Thursday, November 30, 2006

Random Reading: Legion of Super-Heroes: Death of a Dream, and Supergirl and the Legion of Super-Heroes: Strange Visitor from Another Century

Mark Waid and Barry Kitson's Legion of Super-Heroes is a series I've heard a lot of good things about. It seems to be one of those series that everyone has accepted as good and moved on, because you don't hear much about it anymore. Lots of praise near the beginning and then not much. But, the bookstore had volumes 2 and 3, so I figured I'd pick them up and see what the big deal is.

Legion of Super-Heroes: Death of a Dream

OMG! The ftr iz all stpd & adlts rul evrythng!!!11!!!!!

Shit, that was lame, wasn't it? I can't even fake "netspeak" I'm so old. 23 and I'm too old to type like a moron. That's odd.

Anyway, it's the 31st century and parents control every aspect of their children's lives through something called the Public Service, a big-ass computer system of some sort. But, luckily, the Legion of Super-Heroes are here to shake things up and be all "We're wearing stupid costumes, mom and dad!" because somehow, the message they got from the legends of Superman, Batman and the JLA was to fight against the status quo. You know, the same heroes who have all had at least one story where they look around, realise that the world sucks ass and they have the power to change it only to have every other hero say, "You have to let people do that themselves!" and then fight to maintain the status quo.

If that was my first thought, my second was, "If this Public Service is such an intrusive and all-powerful system, how the fuck did it ever occur to these kids to rebel when the parents would just, I don't know, USE IT TO STOP THEM?" Maybe this was answered in the first volume. I suspect it as something to do with Brainiac 5 since he's the one who creates the Legion's flight rings, which also shields them from the Public Service.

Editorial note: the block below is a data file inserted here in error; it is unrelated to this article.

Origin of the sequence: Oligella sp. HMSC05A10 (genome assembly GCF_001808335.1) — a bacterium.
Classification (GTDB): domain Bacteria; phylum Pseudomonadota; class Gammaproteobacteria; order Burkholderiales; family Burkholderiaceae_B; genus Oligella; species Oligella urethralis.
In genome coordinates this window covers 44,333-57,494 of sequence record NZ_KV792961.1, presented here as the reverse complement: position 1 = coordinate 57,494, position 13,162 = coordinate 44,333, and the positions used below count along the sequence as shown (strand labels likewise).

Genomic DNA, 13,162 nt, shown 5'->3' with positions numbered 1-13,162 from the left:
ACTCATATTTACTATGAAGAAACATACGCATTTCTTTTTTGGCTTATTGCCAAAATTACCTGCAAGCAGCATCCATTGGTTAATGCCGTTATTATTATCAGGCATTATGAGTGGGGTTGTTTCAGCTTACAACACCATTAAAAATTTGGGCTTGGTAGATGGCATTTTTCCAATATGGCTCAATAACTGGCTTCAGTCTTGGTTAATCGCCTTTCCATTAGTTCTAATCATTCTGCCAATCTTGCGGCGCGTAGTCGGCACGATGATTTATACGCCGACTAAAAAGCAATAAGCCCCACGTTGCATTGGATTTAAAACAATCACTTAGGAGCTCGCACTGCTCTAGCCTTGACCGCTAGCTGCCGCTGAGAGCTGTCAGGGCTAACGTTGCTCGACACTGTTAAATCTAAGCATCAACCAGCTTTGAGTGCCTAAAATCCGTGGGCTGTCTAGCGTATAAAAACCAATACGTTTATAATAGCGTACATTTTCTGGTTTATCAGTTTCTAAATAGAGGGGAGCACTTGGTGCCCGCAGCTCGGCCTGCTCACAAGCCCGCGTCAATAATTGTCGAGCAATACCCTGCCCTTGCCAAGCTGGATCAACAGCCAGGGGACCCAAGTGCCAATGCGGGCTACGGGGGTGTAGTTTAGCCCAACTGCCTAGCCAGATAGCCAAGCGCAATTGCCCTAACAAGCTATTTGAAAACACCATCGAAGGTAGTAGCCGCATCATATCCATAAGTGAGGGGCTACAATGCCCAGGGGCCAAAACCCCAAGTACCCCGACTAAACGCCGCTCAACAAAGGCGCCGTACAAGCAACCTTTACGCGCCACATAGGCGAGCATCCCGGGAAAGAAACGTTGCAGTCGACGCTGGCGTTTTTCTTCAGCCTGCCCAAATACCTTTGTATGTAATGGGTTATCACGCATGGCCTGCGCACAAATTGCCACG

Anyway. The story here is that there's this guy who has the power to erase himself from both organic and computer memories and he's trying to rip apart the United Planets by destroying planets. He's already destroyed Super-Rich World and next up? Super-Smart World! Isn't it really stupid of the future to make it so every world only has one thing going for it and thus when something bad happens to that one world, it fucks everyone else over big time? Like Super-Rich World gets destroyed? There goes the economy because all of the fucking money was there! Smart thinking. Couldn't Super-Smart World have foreseen something like that happening? Or maybe Future-Seeing World? WHERE THE FUCK WAS FUTURE-SEEING WORLD, PEOPLE?

So, Brainiac 5 and a few of the other Legionnaires go to his home planet of Super-Smart World and find that everyone has some sort of retard virus. That means Brainiac 5 isn't just the smartest person in the Legion (as he tells us every damn time he opens his mouth), he's the smartest guy in the universe.

Now, this is where a lot of stories falter, because, let's face it, Mark Waid is not the smartest guy on the planet or anything. Not his fault, but it makes writing a character who is, far FAR more intelligent than he is problematic. Like I said, this is a problem for a lot of writers. How do you write a character whose intelligence is beyond us as much as ours is beyond a dog's? (And shut up, dog lovers, we are smarter than them. They're pretty fucking dumb.) Would you trust a dog to accurately write a human character? But, this is something that probably only bothers me--same thing with Q in his various Star Trek appearances.

Actually, almost all of my problems with this book are problems I generally have with science fiction. All-seeing computers that for some reason never see the rebellion until it's too late, every planet except for Earth filled with completely homogeneous races that all think exactly alike, beings that supposed to be far more advanced than us intellectually but never really are--oh, and Earth as the centre of the fucking universe. The undying belief that humans are somehow unique and innately superior somehow.